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Shelf Discovery: The Teen Classics We Never Stopped Reading Paperback – July 21, 2009
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Top Customer Reviews
The teen years are incredibly important for most young readers and writers. A period of rapid physical and emotional growth mixed with a natural curiosity about the world makes for an explosive combination. Reading offers a window into other worlds otherwise inaccessible to young readers, expanding a capacity for empathy and imagination. Books are often the beginning of an education on what it means to be human.
The best essays in SHELF DISCOVERY reflect this passionate engagement with literature both on the page and out in the world. Skurnick writes about her first experiences with her favorite books and about what she has learned from them subsequently as an adult reader. Readers will find many of their favorite titles and authors here, including multiple works by Madeleine L'Engle, Judy Blume, Beverly Cleary and Lois Duncan.
The book provides an inclusive sample of literature read by young people, ranging from LITTLE HOUSE ON THE PRAIRIE to THE CLAN OF THE CAVE BEAR. Most of the titles that appear here were published prior to 1990. Each essay is accompanied by a vintage picture of the book's cover, an overview of the book and its themes, and Skurnick's reflections on re-reading the book.Read more ›
I'm going to try and encourage my book club to read this book, paired with some of the YA adult classics she talks about. I also wish so many of these books weren't out of print. Time to get away from the kindle and get to the library, I suppose!
Speaking of the kindle - the covers of the books she is writing about show up really well. I actually was pretty amazed at that bit of formatting. What is not good - you cannot really tell when the normal writing begins/ends and when places where she is quoting passages begin/end. It's a little annoying but not insurmountable.
Ha, what does a male reader do with a book whose very introduction is called "Getting my Period"? The author has been blogging about her old favorites for years, and she has recruited a number of prominent female writers to help her flesh out the world of YA literature. My favorite, Laura Lippman, begins her preface by alluding to her fondness for the "Beany Malone" novels of Lenora Mattingly Weber--that's cool, she's one of my top ten American writers (and thank goodness all of the Beany Malone books are back in print, courtesy of the high-end reprint house Image/Cascade).
Not everyone will enjoy Lizzie's own style which is heavy on the verbs and adjectives and really, really, into enthusiasm. She is continually trying to be amusing, and often succeeds, but I didn't really laugh at her allusions to the "fetish porn" of 19th century writing, the lengthy descriptions of the young heroine's costumes. It was OK, but she's reaching, however, what do I know. I'm only a guy. I came away from the book with a medium sized list of books that sort of sound good that I might look up, and then next I'll go to the Lenora Mattingly Weber website and offer to send my copy of Shelf Discovery to a deserving female reader. See ya!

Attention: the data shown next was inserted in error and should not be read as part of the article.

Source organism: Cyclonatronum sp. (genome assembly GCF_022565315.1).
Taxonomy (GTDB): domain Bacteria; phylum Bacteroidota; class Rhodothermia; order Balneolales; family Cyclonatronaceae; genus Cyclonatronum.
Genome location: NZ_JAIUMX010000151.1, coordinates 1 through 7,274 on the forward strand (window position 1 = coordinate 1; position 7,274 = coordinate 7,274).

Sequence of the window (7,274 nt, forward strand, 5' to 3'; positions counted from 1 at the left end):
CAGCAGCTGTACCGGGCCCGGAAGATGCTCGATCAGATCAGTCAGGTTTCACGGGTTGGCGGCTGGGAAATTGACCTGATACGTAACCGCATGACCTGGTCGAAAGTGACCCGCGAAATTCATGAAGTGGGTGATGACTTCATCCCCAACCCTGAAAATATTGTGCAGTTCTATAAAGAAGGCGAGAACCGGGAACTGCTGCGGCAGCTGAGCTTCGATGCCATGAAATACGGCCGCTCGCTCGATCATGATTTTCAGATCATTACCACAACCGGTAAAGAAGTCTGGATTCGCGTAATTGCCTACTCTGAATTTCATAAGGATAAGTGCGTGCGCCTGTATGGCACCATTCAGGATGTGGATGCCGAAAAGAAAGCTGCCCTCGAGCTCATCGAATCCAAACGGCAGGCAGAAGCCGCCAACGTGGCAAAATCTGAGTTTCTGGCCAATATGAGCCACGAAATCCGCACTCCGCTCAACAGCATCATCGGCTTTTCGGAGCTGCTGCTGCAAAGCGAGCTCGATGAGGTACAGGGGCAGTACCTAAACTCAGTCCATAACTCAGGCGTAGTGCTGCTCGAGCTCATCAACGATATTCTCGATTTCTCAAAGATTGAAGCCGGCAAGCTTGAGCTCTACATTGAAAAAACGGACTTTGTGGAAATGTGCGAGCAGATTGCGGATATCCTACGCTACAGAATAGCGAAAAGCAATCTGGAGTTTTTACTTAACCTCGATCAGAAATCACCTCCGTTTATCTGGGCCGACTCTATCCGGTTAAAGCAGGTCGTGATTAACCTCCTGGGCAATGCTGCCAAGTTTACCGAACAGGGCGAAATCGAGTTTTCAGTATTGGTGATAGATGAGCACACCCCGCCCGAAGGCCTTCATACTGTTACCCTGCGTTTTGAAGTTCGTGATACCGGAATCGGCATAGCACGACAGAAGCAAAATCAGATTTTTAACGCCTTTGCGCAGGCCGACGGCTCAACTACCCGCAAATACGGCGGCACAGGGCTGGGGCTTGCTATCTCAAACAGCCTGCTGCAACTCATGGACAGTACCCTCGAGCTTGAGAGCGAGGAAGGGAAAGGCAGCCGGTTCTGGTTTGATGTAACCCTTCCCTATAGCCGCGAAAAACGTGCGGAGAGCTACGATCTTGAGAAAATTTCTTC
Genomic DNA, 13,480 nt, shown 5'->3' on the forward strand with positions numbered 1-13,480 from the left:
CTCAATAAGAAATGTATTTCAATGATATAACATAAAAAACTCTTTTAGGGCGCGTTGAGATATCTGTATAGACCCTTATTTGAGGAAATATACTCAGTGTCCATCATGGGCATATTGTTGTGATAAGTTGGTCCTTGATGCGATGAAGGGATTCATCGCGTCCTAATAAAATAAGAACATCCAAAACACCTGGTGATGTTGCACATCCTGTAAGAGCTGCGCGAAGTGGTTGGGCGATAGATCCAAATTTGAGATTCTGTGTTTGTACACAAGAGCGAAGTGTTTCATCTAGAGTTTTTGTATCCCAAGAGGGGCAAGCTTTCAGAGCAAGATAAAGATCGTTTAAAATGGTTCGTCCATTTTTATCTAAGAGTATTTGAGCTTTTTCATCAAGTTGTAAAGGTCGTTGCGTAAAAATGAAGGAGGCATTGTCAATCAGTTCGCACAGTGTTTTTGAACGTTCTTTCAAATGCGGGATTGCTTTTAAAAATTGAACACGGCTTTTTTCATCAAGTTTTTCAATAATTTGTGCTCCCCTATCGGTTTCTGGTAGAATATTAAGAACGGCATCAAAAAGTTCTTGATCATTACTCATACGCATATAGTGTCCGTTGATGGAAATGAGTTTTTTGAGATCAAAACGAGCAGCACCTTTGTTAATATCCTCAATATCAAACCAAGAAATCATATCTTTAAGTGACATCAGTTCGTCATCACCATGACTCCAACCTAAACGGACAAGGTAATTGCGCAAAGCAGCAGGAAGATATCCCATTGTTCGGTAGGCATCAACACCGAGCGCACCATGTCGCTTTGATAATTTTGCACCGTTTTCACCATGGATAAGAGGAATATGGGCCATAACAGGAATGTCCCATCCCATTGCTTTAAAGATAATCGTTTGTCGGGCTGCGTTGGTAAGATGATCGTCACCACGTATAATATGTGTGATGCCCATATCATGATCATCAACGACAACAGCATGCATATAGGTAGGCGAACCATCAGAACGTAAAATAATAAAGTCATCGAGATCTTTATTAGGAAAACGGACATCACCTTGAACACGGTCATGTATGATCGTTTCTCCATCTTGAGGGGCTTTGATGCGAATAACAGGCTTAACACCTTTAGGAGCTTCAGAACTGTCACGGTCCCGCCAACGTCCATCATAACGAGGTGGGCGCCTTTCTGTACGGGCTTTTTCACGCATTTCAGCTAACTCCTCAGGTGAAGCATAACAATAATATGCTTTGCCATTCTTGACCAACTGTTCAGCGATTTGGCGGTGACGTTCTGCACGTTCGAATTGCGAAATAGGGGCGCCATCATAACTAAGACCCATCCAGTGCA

Setting that aside, though, Shelf Discovery is a thoroughly enjoyable trip back through the books you may have grown up with - and the ones that helped you grow up - especially if you were growing up during the 1970's and '80's. Lizzie Skurnick has been discussing YA literature, and how it's influenced the women we've become, online for a while; those essays are expanded here, and joined by guest contributions from Laura Lippman, Meg Cabot, Jennifer Weiner, and others. The book is divided into ten genre/thematic sections, including tearjerkers, thrillers, romances, "issues" literature, and the adult, "dirty" books that we really were too young for; the essays themselves are labeled "book reports" or, for less-remembered titles, "extra credit." (By the way, "essays" is too dry a term to describe the writing here, but it fits the form.)
I re-encountered many books that have stayed with me over the years, was reminded of some I'd forgotten, and came across others that I hadn't heard of before.Read more ›
Most Recent Customer Reviews
what a great idea - categorizing, listing and remembering the classics books of my generation's youth. Read morePublished on October 5, 2013 by crabbygirl
Shelf Discovery is a great book for anyone who grew up reading YA in the 1970s and 80s. Lizzie Skurnick writes the Fine Lines column for Jezebel. Read morePublished on October 24, 2010 by Lea Kelley
Now someone needs to write a less US-based version. YA books were so good back then...kids today don't know what they're missing etc. Read morePublished on August 25, 2010 by RabbitWithFangs
For someone, like me, who loves re-reading juvenile and YA lit this book was a real gem. It was fun to get another person's perspective of some of my most beloved books and to... Read morePublished on March 30, 2010 by LibKat
For someone, like me, who loves re-reading juvenile and YA lit this book was a real gem. It was fun to get another person's perspective of some of my most beloved books and to... Read morePublished on March 30, 2010
While Shelf Discovery is an excellent series of essays, I don't think it works as well as a book as it might. Read morePublished on February 26, 2010 by reader
Children of the 70's, rejoice. This is your book.
Skurnick's reviews cover a very particular range of young adult fiction -- books for girls, most written in the '60's... Read more
If you were the type of girl who ate most of the family meals with a book hidden in your lap, to the consternation of your
family members, this will probably be right up your... Read more
Blech. The first 3 or 4 "book reports" in this book were interesting, but after that my interest really waned. Read morePublished on October 7, 2009 by KP